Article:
iOS Apps Hit 500,000

Just a bit of the entire infographic, showing the top titles...
It's just getting more and more crowded out there on the virtual store shelves. The number of apps approved for Apple's App Store is now over 500,000, with over 400,000 available for download. Good luck finding any particular one, if it's not a best-seller.

I urge you to click through and check out this infographic which is chock full of details about the apps, but it's unfortunately too big to put into this blog post. As you look at the info, remember it covers all iOS devices, and that iPad apps tend to be more expensive than iPhone apps. Some key tidbits:

  • There are over 85,000 unique developers.
  • 37% of all apps are free
  • The average price for a paid app is $3.64
  • Of all apps, 29% are 99 cents, and 13% are $1.99
  • Games started out as 24% of all apps, and are now 15% of all apps

Tuesday, May 24, 2011

Apple Fires Back Against The Trolls

This may be a picture of Lodsys' CEO.
Apple's legal team has fired off a letter to the trolls at Lodsys, basically telling them to lay off their threats to app developers over use of Lodsys patents on in-app purchasing. Apple's licensed those rights and app makers owe Lodsys nothing, according to Apple. Besides, Apple's lawyers are bigger, hairier, and meaner than yours. Nyah, nyah, nyah.

Hopefully this will shut down the attempt to extort fees from app developers; we'll see how Lodsys responds. My advice to them is to quietly slink away before Apple costs them more than they can ever hope to earn in the next few decades, by way of lawyer fees.

The Future Of Retailing

Imagine games here instead of pastries.
I've talked a lot about digital distribution and how that's the future of the game industry and the book industry. It's extremely important to note, though, that this does not mean that traditional retail stores and physical products are going away. The product mix at retailers will need to change, as will many aspects of their business. Surviving stores will take advantage of their physical location and the innate desire of people to get together, plus the fact that special editions of books and games can't be downloaded if they have nifty physical components.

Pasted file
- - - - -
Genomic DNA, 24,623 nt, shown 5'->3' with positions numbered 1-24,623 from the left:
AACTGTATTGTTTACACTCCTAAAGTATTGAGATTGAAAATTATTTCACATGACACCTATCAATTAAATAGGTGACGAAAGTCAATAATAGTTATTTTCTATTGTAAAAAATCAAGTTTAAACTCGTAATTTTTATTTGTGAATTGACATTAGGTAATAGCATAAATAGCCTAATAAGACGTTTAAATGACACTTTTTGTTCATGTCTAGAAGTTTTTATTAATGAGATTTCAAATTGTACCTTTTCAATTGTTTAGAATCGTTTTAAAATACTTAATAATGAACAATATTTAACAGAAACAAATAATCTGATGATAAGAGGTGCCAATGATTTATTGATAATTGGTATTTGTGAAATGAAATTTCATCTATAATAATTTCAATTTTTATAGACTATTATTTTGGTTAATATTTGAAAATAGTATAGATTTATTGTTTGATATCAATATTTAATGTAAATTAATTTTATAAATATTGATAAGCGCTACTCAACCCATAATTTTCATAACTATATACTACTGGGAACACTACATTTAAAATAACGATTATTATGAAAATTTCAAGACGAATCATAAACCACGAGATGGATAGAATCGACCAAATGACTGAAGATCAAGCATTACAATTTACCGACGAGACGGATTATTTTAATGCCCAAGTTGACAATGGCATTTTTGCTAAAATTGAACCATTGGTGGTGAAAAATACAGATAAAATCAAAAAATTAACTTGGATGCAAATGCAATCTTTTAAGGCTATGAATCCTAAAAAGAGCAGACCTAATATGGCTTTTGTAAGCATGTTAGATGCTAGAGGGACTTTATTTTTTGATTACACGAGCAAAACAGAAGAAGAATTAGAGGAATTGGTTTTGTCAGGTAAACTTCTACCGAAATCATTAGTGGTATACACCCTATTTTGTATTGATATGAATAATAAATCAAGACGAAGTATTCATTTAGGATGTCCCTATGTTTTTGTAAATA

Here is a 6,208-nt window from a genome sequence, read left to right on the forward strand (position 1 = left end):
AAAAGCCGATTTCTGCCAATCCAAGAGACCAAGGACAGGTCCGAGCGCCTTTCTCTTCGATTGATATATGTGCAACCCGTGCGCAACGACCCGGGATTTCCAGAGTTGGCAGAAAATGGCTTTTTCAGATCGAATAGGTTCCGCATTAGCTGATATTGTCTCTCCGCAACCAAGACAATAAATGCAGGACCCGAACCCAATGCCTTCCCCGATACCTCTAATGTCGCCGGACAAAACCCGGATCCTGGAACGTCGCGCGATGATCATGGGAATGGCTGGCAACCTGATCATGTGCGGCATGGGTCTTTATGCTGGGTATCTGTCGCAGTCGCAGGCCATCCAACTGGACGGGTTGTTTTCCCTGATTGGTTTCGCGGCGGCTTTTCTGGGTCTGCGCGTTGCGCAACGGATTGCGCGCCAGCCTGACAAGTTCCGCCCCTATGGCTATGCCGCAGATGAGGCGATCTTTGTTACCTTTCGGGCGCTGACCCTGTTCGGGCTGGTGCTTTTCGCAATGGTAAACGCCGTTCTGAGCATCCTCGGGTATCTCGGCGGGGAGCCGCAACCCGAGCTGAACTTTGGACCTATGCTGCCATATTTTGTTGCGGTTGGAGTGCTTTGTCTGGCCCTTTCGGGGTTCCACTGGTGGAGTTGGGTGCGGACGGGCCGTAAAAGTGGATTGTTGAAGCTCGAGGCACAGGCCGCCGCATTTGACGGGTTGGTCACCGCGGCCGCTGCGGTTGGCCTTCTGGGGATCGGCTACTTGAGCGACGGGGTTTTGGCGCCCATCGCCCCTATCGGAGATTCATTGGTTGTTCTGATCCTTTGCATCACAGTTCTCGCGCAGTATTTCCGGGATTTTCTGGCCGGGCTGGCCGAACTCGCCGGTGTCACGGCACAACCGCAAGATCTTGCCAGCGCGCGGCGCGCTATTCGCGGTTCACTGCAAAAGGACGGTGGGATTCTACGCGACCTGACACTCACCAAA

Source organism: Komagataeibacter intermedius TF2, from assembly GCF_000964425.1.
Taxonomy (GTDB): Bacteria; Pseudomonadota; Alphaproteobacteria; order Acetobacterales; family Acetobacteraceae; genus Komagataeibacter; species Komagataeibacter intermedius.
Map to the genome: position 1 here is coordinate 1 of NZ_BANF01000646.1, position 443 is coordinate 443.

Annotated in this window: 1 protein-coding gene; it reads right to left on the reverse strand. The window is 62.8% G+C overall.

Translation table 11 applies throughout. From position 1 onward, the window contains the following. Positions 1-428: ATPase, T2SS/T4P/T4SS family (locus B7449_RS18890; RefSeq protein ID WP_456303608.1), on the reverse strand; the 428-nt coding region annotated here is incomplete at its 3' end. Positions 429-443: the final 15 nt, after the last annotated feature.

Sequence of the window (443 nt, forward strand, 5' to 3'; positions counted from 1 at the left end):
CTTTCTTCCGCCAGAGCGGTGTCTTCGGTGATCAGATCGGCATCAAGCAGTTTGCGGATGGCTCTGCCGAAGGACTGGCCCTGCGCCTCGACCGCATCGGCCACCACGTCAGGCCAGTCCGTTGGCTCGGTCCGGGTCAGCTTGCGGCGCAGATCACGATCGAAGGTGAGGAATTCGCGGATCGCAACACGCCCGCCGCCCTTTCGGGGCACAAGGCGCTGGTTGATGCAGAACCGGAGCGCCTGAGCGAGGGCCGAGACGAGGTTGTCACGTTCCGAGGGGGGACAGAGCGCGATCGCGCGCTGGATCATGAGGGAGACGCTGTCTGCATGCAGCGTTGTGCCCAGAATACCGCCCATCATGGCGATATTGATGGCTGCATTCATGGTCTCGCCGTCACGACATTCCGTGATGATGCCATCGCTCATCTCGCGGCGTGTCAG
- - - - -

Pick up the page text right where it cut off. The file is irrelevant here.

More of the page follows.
Which is why this announcement from Square is so interesting. This is the company that introduced a little square gadget last year that plugs into the audio jack of an iPhone and allows you to swipe credit cards. Which is pretty nice, when there's no contract to worry about and the transaction fee is only 2.75%. They have been growing rapidly, and now they're processing $3 million a day in transactions. The next step is what's exciting; they are launching Square Register, a whole register/payment processing/customer interaction module function on an iPad.

Customers will be able to see their whole transaction history with a merchant, be able to make purchases with their smartphone, get special deals, find other Square-enabled merchants, and a whole slew of other features. Merchants will get Google Analytics-style data on all their customers and be able to analyze what specials are working, what items sell best to what type of customers, etc. Heady stuff for small local businesses.

This could give the small retailer (the Friendly Local Gaming Store or Bookstore) a real edge in the competition with the big chains. It's this sort of disruptive technology and service offering that can help the little guys flourish in the new digital era.